The United States is deeply concerned over the sentencing of prominent Vietnamese environmental activist Nguy Thi Khanh to two years in prison. The winner of the prestigious Goldman Environmental Prize, Khanh worked for decades to promote a transition to sustainable energy sources and decrease her country’s reliance on coal.
Earlier this year, her office and her home were searched, and she was arrested on charges of tax evasion.
U.S. State Department Spokesperson Ned Price noted in a statement that Khanh is one of several environmental activists “working for the benefit of Vietnam and its people” who have been detained by the government. He pointed out that authorities “arrested her on the same day the Hanoi People’s Court sentenced other environmental activists, and later the same month activist Dang Dinh Bach, to prison terms on similar charges.” The State Department’s most recent report on human rights in Vietnam said that civil society activists alleged these “arrests were linked to their criticism of the government’s role in a number of environmental matters, particularly related to thermal power plant projects in the central part of the country and to...advocacy for press freedom.”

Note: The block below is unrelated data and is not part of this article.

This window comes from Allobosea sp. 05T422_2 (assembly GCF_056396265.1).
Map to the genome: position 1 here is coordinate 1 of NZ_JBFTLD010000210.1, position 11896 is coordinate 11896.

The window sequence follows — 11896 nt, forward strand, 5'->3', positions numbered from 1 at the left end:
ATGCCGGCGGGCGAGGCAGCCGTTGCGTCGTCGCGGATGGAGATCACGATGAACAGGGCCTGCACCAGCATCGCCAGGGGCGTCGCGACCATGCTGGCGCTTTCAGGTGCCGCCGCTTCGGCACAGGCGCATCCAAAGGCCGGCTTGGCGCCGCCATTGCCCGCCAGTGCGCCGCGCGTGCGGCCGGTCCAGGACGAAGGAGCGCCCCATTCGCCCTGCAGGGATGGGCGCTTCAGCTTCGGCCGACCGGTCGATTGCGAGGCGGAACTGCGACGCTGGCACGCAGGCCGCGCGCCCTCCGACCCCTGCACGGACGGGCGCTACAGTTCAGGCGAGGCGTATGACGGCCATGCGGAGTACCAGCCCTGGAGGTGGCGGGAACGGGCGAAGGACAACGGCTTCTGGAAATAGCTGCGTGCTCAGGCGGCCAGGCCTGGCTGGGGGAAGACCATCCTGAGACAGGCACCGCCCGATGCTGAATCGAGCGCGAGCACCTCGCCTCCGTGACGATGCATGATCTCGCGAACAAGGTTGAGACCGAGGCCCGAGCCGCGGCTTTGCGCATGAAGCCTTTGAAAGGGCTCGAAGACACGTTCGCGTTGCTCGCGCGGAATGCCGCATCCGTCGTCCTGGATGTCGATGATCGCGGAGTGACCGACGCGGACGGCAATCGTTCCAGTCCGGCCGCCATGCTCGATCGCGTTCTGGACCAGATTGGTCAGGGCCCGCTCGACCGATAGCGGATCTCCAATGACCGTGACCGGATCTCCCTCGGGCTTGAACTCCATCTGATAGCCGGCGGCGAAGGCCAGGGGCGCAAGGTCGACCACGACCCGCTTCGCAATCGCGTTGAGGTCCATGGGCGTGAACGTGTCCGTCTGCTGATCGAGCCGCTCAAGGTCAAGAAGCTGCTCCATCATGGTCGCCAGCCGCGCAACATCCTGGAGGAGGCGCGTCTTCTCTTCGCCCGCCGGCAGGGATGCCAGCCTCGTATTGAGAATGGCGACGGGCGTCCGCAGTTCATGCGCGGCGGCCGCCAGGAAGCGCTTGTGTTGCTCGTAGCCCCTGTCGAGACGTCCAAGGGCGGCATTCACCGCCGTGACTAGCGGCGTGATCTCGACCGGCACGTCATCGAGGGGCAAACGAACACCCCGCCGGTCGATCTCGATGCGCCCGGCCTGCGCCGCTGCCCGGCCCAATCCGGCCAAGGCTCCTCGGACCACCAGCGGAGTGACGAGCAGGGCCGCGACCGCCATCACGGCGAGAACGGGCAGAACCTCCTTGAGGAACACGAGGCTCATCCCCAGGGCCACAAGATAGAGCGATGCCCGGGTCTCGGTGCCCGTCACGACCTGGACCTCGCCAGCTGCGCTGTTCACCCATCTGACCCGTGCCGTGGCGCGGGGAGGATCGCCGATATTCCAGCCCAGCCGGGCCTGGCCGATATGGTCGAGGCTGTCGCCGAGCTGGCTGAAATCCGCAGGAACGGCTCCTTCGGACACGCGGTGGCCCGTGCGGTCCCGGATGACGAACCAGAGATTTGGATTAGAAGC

Spokesperson Price called on the Government of Vietnam to release Nguy Thi Khanh, as well as other detained environmental activists. “Civil society partners,” he said, “are a crucial part of helping countries like Vietnam meet their climate change and environmental protection goals.” And as Secretary of State Antony Blinken has said, “A fully functioning civil society, rule of law, and individual liberties form the bedrock on which vibrant societies grow.”